Hot-hatch anoraks will recall the previous-generation Renaultsport Megane R26.R – it featured a roll-cage instead of back seats, plastic windows and a carbon-fibre bonnet to cut weight and create one of the most extreme road cars of its day. Only 159 examples were ever sold in the UK, and it’s still regarded as one of the finest handling hatchbacks of all time.
To capture the front-wheel drive Nurburgring lap record from the SEAT Leon Cupra, Renaultsport knew it had to take the Megane 275 Trophy to the limit. The result is the Trophy-R, a spritual successor to the R26.R that cuts 101kg from the Trophy’s kerbweight thanks to deleting the back seats, rear wiper and air-conditioning and adding fixed racing seats, composite front suspension coils and an optional lithium-ion battery. Only 250 examples will be offered globally, with just 30 making it to the UK priced at a whopping £36,430,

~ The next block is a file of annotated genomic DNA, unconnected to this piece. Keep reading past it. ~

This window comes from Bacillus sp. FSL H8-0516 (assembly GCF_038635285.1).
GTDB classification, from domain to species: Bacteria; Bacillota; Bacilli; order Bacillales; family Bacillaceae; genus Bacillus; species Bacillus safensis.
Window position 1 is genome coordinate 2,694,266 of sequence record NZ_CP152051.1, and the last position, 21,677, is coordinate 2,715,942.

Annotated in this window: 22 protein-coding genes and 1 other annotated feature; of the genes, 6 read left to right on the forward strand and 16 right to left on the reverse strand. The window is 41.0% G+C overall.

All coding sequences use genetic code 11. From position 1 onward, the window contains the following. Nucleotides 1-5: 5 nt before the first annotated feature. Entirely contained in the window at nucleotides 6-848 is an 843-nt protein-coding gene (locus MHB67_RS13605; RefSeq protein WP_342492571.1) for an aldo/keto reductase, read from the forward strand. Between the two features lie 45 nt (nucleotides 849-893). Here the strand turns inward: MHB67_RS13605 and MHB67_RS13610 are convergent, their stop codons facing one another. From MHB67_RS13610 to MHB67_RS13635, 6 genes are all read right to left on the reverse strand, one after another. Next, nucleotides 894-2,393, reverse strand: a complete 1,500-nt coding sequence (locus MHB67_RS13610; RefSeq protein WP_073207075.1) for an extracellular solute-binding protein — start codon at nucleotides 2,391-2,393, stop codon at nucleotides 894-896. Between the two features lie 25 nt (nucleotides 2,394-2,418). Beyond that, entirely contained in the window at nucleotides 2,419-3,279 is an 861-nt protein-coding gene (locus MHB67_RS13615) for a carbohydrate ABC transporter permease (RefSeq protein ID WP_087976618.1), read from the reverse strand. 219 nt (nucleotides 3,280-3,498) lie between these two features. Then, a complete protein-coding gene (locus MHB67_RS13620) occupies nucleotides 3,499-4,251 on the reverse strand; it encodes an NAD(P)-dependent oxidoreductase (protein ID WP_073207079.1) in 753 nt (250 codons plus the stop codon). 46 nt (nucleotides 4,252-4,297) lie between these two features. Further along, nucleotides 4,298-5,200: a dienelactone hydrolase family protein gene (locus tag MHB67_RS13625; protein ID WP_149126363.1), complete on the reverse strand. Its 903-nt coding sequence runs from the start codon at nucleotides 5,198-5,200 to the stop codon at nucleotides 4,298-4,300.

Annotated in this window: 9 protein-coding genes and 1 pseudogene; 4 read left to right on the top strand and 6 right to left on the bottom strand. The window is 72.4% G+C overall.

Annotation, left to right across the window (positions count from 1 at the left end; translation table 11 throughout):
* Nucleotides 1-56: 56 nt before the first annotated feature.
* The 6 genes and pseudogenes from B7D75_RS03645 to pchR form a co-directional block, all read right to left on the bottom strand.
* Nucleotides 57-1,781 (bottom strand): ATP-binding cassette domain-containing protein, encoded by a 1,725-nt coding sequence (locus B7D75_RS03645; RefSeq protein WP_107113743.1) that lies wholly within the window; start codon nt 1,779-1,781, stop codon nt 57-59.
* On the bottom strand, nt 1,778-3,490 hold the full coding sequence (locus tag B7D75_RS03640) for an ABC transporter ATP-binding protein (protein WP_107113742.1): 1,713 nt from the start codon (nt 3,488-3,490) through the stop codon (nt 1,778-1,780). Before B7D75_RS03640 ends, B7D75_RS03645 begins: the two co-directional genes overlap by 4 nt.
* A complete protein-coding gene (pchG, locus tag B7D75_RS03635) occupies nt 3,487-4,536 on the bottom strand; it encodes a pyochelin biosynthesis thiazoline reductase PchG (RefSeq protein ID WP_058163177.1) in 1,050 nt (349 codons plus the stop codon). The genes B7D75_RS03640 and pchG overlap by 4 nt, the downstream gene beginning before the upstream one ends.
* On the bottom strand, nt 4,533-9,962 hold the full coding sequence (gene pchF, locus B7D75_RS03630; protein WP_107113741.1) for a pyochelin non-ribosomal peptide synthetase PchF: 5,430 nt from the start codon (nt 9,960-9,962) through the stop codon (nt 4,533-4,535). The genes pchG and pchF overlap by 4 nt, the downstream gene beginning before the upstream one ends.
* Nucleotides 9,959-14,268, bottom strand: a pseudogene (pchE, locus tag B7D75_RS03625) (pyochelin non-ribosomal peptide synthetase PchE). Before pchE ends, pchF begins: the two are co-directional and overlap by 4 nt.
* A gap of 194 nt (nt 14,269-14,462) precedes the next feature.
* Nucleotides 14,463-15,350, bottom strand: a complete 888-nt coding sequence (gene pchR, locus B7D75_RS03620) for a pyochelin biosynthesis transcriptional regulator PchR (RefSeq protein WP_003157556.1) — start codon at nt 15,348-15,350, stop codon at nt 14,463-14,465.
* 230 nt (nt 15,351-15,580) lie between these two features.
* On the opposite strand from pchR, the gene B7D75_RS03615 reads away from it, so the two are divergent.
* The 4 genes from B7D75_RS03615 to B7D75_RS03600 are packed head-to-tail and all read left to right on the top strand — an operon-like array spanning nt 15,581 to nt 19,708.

We were treated to a passenger lap of the Nurburgring in the Trophy-R with legendary French rally driver Jean Ragnotti behind the wheel. Despite closing in on his 70th birthday, Ragnotti wasn’t holding back and demonstrated with his loose, rally-honed, driving style just how adjustable the Trophy-R really is. At each corner he merely presented the car to the curve then used the brakes and dabs of throttle to trim his line and position the car perfectly for the exit.
We suspect differences between the Trophy and Trophy-R will be more apparent when we get the chance to drive both on the road. The Trophy-R’s lack of sound-deadening, air-con and a radio (the latter two can be replaced at the customer’s request) will no doubt become tiresome on the daily commute, for example, but out here on the world’s toughest racetrack there’s precious little to between how the £28,930 Trophy and £36,430 Trophy-R dance deftly from corner to corner.
So unless your after a collector’s item with record-breaking pedigree, we’d save the cash and stick with the equally-brilliant Trophy.